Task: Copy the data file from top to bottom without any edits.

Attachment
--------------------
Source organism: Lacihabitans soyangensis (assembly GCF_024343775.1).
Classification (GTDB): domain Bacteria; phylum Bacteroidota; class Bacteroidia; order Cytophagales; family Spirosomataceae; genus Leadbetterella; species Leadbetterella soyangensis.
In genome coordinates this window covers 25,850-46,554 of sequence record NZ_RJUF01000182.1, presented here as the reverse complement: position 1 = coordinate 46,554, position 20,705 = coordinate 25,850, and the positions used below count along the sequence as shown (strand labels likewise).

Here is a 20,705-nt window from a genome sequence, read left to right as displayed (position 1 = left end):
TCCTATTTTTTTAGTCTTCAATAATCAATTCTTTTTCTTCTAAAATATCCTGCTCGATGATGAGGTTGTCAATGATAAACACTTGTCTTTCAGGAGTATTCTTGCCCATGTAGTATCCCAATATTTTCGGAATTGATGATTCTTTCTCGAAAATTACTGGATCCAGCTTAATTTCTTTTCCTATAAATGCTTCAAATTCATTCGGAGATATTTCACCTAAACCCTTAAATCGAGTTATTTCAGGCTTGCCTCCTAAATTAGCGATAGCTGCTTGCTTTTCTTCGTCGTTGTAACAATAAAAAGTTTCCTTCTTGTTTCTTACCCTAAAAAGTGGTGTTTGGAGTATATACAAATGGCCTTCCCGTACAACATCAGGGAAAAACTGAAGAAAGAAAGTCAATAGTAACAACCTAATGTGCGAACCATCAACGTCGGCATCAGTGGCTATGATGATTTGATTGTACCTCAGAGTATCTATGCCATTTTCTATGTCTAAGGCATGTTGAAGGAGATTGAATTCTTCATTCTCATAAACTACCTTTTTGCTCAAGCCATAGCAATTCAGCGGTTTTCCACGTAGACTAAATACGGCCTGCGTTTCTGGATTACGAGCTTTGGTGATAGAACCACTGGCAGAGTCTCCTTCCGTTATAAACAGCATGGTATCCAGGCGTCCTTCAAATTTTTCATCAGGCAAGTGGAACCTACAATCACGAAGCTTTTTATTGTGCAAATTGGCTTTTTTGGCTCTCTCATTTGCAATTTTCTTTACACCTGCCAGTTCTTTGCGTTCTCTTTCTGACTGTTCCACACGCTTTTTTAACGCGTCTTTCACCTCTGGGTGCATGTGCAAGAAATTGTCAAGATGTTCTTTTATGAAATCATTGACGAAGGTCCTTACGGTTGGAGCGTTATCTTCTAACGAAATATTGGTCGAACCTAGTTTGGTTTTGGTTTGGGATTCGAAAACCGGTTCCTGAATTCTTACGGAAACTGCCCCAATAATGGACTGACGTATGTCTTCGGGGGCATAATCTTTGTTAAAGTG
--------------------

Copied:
Source organism: Lacihabitans soyangensis (assembly GCF_024343775.1).
Classification (GTDB): domain Bacteria; phylum Bacteroidota; class Bacteroidia; order Cytophagales; family Spirosomataceae; genus Leadbetterella; species Leadbetterella soyangensis.
In genome coordinates this window covers 25,850-46,554 of sequence record NZ_RJUF01000182.1, presented here as the reverse complement: position 1 = coordinate 46,554, position 20,705 = coordinate 25,850, and the positions used below count along the sequence as shown (strand labels likewise).

Here is a 20,705-nt window from a genome sequence, read left to right as displayed (position 1 = left end):
TCCTATTTTTTTAGTCTTCAATAATCAATTCTTTTTCTTCTAAAATATCCTGCTCGATGATGAGGTTGTCAATGATAAACACTTGTCTTTCAGGAGTATTCTTGCCCATGTAGTATCCCAATATTTTCGGAATTGATGATTCTTTCTCGAAAATTACTGGATCCAGCTTAATTTCTTTTCCTATAAATGCTTCAAATTCATTCGGAGATATTTCACCTAAACCCTTAAATCGAGTTATTTCAGGCTTGCCTCCTAAATTAGCGATAGCTGCTTGCTTTTCTTCGTCGTTGTAACAATAAAAAGTTTCCTTCTTGTTTCTTACCCTAAAAAGTGGTGTTTGGAGTATATACAAATGGCCTTCCCGTACAACATCAGGGAAAAACTGAAGAAAGAAAGTCAATAGTAACAACCTAATGTGCGAACCATCAACGTCGGCATCAGTGGCTATGATGATTTGATTGTACCTCAGAGTATCTATGCCATTTTCTATGTCTAAGGCATGTTGAAGGAGATTGAATTCTTCATTCTCATAAACTACCTTTTTGCTCAAGCCATAGCAATTCAGCGGTTTTCCACGTAGACTAAATACGGCCTGCGTTTCTGGATTACGAGCTTTGGTGATAGAACCACTGGCAGAGTCTCCTTCCGTTATAAACAGCATGGTATCCAGGCGTCCTTCAAATTTTTCATCAGGCAAGTGGAACCTACAATCACGAAGCTTTTTATTGTGCAAATTGGCTTTTTTGGCTCTCTCATTTGCAATTTTCTTTACACCTGCCAGTTCTTTGCGTTCTCTTTCTGACTGTTCCACACGCTTTTTTAACGCGTCTTTCACCTCTGGGTGCATGTGCAAGAAATTGTCAAGATGTTCTTTTATGAAATCATTGACGAAGGTCCTTACGGTTGGAGCGTTATCTTCTAACGAAATATTGGTCGAACCTAGTTTGGTTTTGGTTTGGGATTCGAAAACCGGTTCCTGAATTCTTACGGAAACTGCCCCAATAATGGACTGACGTATGTCTTCGGGGGCATAATCTTTGTTAAAGTG